What is A Single Sideband and How It Is Different From HF

When starting in front of a radio for the first time, a technician might be more comfortable with the VHF and UHF operations that are used for telephones. These phone frequencies use simplex FM channels along with the corresponding repeaters. The FM frequency used in UHF and VHF operations is very easy for anyone to get their first ever Technician Class License. After gaining some experience as a technician, individuals might want to advance their skill on the radio and move toward single sideband operations used in the phone. Radio contacts are more advanced and have a broad range when the Single sideband operations are used. These are the operations that allow for international and all long-distance communication opportunities. In general, these operations are perfect for distance communications unlike the distance covered by an FM frequency. When starting with a single sideband operation, you will be able to get the phone frequency for 10 meters even with the Technician Class licence. Accessing longer distances means that you have to skip over the horizon when propagating through the ionosphere.

The Technicalities Behind SSB

Simply put, the SSB is a form of AM frequency. They are known to consume lesser bandwidth than the standard AM signal. When you take a closer look at the AM frequency, you will realise that they are 6kHz wider and have two bands. Each of these bands is found on either side of the primary frequency. They are also a mirror of each other. The two sidebands carry the voice signals on either side of the main AM signal. The speciality of the AM wave is that it can transmit high quality of sound and covers a broadband spectrum.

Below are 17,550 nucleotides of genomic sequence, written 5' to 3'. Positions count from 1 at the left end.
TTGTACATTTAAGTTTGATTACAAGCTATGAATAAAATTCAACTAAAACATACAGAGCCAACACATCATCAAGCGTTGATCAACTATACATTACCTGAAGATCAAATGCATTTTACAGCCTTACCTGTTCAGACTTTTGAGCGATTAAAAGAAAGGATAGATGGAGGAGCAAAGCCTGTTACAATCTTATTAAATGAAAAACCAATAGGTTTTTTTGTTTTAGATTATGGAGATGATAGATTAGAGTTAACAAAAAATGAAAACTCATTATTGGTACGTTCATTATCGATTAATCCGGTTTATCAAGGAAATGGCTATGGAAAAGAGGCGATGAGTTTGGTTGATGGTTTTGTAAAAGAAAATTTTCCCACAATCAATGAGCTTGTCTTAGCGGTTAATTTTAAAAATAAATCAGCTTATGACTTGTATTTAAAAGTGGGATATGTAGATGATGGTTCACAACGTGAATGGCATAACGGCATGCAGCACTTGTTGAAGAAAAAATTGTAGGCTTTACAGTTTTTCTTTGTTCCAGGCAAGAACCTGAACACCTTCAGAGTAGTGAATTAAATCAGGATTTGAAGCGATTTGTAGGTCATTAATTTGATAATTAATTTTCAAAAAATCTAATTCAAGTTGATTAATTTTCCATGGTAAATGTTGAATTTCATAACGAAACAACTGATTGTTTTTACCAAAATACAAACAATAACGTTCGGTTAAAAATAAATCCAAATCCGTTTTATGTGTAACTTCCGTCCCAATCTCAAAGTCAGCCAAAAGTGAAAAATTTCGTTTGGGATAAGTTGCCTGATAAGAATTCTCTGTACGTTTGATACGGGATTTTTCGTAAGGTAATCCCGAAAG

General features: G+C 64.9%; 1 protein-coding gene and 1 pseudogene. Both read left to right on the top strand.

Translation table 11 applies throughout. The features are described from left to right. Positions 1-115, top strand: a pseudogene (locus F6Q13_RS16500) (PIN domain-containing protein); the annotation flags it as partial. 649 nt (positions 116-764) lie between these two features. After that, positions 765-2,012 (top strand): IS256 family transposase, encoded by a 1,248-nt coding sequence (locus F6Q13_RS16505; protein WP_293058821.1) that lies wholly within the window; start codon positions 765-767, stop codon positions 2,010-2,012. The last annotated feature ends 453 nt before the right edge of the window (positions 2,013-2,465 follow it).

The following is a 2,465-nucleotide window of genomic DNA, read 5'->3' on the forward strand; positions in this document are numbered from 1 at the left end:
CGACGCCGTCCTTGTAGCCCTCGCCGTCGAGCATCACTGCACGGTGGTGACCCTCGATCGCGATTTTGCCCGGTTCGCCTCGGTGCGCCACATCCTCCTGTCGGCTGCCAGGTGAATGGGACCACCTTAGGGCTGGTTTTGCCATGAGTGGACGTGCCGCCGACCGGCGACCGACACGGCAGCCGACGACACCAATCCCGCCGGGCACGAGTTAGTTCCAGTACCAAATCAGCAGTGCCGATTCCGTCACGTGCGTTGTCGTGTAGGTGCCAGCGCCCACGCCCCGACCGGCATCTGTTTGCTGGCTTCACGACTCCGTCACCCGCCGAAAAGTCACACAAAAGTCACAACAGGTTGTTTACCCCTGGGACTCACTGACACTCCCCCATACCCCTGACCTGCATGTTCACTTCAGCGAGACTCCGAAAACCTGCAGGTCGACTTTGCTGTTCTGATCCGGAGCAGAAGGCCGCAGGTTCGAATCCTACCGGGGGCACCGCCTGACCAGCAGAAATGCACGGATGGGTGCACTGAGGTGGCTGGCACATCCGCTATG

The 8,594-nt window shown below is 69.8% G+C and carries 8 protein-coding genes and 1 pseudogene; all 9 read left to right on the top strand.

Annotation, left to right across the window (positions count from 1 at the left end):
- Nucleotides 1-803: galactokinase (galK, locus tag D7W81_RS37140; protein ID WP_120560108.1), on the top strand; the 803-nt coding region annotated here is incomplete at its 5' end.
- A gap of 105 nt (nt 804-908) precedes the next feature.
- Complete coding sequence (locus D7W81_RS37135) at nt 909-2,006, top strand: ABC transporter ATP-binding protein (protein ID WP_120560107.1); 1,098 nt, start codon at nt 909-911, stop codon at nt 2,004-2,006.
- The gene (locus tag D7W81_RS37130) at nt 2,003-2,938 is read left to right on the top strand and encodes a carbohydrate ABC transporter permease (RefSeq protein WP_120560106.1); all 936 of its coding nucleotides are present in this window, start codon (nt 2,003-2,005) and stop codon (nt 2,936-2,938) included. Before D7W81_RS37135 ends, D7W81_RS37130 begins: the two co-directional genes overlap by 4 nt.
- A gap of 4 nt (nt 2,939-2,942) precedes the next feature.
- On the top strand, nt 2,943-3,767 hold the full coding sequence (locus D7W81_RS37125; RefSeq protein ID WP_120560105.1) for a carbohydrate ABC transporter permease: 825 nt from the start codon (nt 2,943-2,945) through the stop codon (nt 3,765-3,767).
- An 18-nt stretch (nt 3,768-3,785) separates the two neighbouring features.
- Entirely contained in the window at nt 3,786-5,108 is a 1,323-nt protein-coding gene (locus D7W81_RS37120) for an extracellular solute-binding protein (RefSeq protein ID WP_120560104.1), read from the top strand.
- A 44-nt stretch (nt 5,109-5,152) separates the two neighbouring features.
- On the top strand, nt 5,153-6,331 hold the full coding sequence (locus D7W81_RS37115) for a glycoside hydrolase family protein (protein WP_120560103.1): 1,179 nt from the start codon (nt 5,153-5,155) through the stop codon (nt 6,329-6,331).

Now, the most significant thing about the Single Sideband is that it uses only one of the sidebands of the AM signal. Therefore, the signal is only half of the AM band. Having to use only one of the two sidebands means that these things can occur:

  1. The signal that is transmitted because of the Single Sideband ensures that very little of the available spectrum is utilised. Using one band only allows for more signals to pass through the same frequency without any disruption.
  2. Due to the narrow nature of the sideband, the signals are robust and denser. Theresuting effect is a powerful punch to the information transmitted than what can be achieved through the AM or FM frequency as a whole. The entire AM or FM frequency is broad which means that more information and power has to be fed into the signal which is only a waste of spectrum, which is why amateurs prefer the single sideband frequency.

It can be a worry for amateurs to choose between the two available bands. Therefore, a simple rule of thumb is followed without getting into too many technicalities. The higher sideband is used when the signal transmission is over 30 meters. If the transmission is lesser than 30 meters, then the lower band is used. In most cases, higher sideband is used. The lower sideband allows only five USB channels.


Comments are closed.